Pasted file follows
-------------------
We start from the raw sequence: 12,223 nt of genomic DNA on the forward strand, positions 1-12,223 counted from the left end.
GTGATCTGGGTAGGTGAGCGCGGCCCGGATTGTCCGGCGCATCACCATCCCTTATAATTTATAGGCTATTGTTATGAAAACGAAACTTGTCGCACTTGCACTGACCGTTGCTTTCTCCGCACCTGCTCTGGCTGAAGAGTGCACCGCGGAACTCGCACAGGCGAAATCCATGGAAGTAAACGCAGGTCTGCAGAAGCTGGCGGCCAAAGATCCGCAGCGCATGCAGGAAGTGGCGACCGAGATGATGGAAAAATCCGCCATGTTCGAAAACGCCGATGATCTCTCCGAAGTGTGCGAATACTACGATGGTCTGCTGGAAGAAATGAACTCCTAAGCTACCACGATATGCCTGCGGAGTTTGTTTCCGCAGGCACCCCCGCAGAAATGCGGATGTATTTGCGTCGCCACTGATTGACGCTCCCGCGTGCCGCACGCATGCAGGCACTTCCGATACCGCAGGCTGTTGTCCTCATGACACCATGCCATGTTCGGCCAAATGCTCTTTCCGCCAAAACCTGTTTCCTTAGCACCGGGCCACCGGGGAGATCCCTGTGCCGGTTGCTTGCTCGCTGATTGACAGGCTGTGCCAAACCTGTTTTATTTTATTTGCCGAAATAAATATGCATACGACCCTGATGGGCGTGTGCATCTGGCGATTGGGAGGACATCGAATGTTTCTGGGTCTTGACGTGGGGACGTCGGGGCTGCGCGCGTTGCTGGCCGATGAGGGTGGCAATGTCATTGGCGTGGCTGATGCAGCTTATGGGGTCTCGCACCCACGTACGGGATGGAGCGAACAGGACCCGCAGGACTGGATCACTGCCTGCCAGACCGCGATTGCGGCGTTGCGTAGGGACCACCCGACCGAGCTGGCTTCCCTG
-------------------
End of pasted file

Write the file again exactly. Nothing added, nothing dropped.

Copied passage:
We start from the raw sequence: 12,223 nt of genomic DNA on the forward strand, positions 1-12,223 counted from the left end.
GTGATCTGGGTAGGTGAGCGCGGCCCGGATTGTCCGGCGCATCACCATCCCTTATAATTTATAGGCTATTGTTATGAAAACGAAACTTGTCGCACTTGCACTGACCGTTGCTTTCTCCGCACCTGCTCTGGCTGAAGAGTGCACCGCGGAACTCGCACAGGCGAAATCCATGGAAGTAAACGCAGGTCTGCAGAAGCTGGCGGCCAAAGATCCGCAGCGCATGCAGGAAGTGGCGACCGAGATGATGGAAAAATCCGCCATGTTCGAAAACGCCGATGATCTCTCCGAAGTGTGCGAATACTACGATGGTCTGCTGGAAGAAATGAACTCCTAAGCTACCACGATATGCCTGCGGAGTTTGTTTCCGCAGGCACCCCCGCAGAAATGCGGATGTATTTGCGTCGCCACTGATTGACGCTCCCGCGTGCCGCACGCATGCAGGCACTTCCGATACCGCAGGCTGTTGTCCTCATGACACCATGCCATGTTCGGCCAAATGCTCTTTCCGCCAAAACCTGTTTCCTTAGCACCGGGCCACCGGGGAGATCCCTGTGCCGGTTGCTTGCTCGCTGATTGACAGGCTGTGCCAAACCTGTTTTATTTTATTTGCCGAAATAAATATGCATACGACCCTGATGGGCGTGTGCATCTGGCGATTGGGAGGACATCGAATGTTTCTGGGTCTTGACGTGGGGACGTCGGGGCTGCGCGCGTTGCTGGCCGATGAGGGTGGCAATGTCATTGGCGTGGCTGATGCAGCTTATGGGGTCTCGCACCCACGTACGGGATGGAGCGAACAGGACCCGCAGGACTGGATCACTGCCTGCCAGACCGCGATTGCGGCGTTGCGTAGGGACCACCCGACCGAGCTGGCTTCCCTG